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Fall 1999 1

Time Diversification: Fact or Fallacy

David A. Stangeland and Harry J. Turtle

We offer a simple analysis to demonstrate that arguments suggesting time diversification

benefits either always obtain, or never obtain are equally incorrect. In a unifying example we

show that time diversification is affected by utility parameters and by the process governing

risky asset returns. We summarize how other important externalities may affect the choice

between proportions invested in riskless and risky assets. We also introduce the idea that

changes in investment knowledge over an investor’s life may affect the investor’s portfolio

choice.

INTRODUCTION

The popular strategy of time diversification is

recommended by many investment advisors and some

academics (see, for example, Peavy and Vaughn-

Rauscher [1994], or Thorley [1995]). The crux of the

strategy is that a longer time horizon for an investor

implies a greater portfolio proportion allocated to risky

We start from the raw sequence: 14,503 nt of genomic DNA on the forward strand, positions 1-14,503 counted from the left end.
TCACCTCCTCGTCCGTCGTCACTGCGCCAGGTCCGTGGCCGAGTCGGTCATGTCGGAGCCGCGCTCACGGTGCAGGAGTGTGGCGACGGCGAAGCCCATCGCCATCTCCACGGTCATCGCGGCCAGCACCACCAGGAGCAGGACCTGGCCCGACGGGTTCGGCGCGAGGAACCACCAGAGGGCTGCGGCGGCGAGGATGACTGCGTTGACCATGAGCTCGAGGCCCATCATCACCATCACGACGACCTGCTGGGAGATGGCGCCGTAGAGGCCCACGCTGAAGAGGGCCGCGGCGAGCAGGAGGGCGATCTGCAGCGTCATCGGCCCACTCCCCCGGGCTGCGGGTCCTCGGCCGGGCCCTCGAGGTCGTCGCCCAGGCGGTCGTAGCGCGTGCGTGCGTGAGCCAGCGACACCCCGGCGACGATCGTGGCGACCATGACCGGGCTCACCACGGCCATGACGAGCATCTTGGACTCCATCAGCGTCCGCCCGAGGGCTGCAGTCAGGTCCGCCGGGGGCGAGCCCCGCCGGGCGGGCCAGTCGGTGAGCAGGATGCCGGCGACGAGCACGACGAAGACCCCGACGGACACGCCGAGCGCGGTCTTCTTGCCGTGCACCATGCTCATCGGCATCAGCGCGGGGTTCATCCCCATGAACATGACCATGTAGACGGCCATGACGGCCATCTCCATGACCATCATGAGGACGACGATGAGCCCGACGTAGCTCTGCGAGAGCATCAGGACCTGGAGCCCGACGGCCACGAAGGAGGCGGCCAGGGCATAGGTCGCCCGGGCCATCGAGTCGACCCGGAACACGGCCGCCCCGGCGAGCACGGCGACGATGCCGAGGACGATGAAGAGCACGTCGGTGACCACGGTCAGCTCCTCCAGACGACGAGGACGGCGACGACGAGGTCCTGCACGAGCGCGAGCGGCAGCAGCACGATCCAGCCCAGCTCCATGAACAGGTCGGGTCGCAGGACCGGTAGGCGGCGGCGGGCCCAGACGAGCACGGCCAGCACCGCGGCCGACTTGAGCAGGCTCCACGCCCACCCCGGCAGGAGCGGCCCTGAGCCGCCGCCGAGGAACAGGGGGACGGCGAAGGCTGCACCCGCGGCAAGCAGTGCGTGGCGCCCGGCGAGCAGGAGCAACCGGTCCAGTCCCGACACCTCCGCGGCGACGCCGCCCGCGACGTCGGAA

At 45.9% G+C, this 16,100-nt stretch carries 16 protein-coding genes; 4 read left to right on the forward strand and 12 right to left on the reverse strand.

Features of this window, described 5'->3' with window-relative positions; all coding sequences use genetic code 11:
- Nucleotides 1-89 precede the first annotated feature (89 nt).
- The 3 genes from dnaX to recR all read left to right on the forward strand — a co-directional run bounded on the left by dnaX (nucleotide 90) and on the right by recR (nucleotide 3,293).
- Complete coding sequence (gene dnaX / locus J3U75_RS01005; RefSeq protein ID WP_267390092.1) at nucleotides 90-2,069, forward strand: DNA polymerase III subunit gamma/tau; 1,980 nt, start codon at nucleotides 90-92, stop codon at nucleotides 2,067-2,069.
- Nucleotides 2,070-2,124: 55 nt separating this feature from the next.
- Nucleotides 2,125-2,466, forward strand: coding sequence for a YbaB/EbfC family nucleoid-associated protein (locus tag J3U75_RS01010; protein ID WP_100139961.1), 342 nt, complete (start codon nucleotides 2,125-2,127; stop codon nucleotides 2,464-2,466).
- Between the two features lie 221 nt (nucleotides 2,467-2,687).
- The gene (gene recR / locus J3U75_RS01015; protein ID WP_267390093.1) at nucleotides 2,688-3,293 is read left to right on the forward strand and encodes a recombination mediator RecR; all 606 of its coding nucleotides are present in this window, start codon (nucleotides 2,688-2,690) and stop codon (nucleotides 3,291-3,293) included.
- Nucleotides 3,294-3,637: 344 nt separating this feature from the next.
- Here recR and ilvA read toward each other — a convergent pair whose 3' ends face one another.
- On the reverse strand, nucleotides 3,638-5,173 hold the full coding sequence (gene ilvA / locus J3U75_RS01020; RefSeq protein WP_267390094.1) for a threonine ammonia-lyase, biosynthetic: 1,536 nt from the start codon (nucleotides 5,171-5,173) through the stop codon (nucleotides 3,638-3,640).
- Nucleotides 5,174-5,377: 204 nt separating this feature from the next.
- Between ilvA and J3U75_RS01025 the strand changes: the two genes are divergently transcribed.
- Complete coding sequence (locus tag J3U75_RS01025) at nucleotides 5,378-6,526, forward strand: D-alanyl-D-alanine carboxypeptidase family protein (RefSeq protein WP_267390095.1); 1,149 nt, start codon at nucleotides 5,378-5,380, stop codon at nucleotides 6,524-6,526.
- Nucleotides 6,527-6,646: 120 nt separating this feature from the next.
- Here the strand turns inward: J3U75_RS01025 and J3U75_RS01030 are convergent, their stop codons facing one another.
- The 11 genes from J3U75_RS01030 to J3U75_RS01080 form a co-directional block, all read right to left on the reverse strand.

assets such as equities. The reason cited is time

diversification -- that fluctuations in security returns

tend to cancel out through time, thus more risk is

diversified away over longer holding periods. It

follows then that apparently risky securities like

equities are potentially less risky than previously

thought if held for long time periods, yet their average

returns are superior to low-risk securities like T-bills.

Other academics argue that time diversification is

a fallacy. Merton and Samuelson [1974], Samuelson

[1963, 1989, 1990, 1994], Kritzman [1994], and others

conclude that expected utility does not increase with a

time diversification strategy. Harlow [1991], Leibowitz

and Krasker [1988], and Bodie [1995] use option

based equity-insurance arguments to show that longer

holding periods imply increased, not decreased, risk for

equities and thus time diversification does not occur.

______________________________________

University of Manitoba, Winnipeg, Manitoba, Canada R3T

5V4 and Washington State University, Pullman, WA 99164,

respectively. We thank Gilbert Bickum, Paul Brockman, Rick

Sias, Steven Thorley, Max Zavanelli and an anonymous

referee for helpful comments.

The only clear conclusion that can be drawn at this

point is that the time diversification controversy

continues. We reduce this controversy by showing

that the optimality of a time diversification strategy

depends critically on a number of important and highly

context-dependent factors. We present a simple

unifying example to show the effects of time

diversification in practical situations and we stress six

reasons why it is inappropriate to either always reject,

or always recommend, the strategy of time

diversification. The large cross-sectional variability in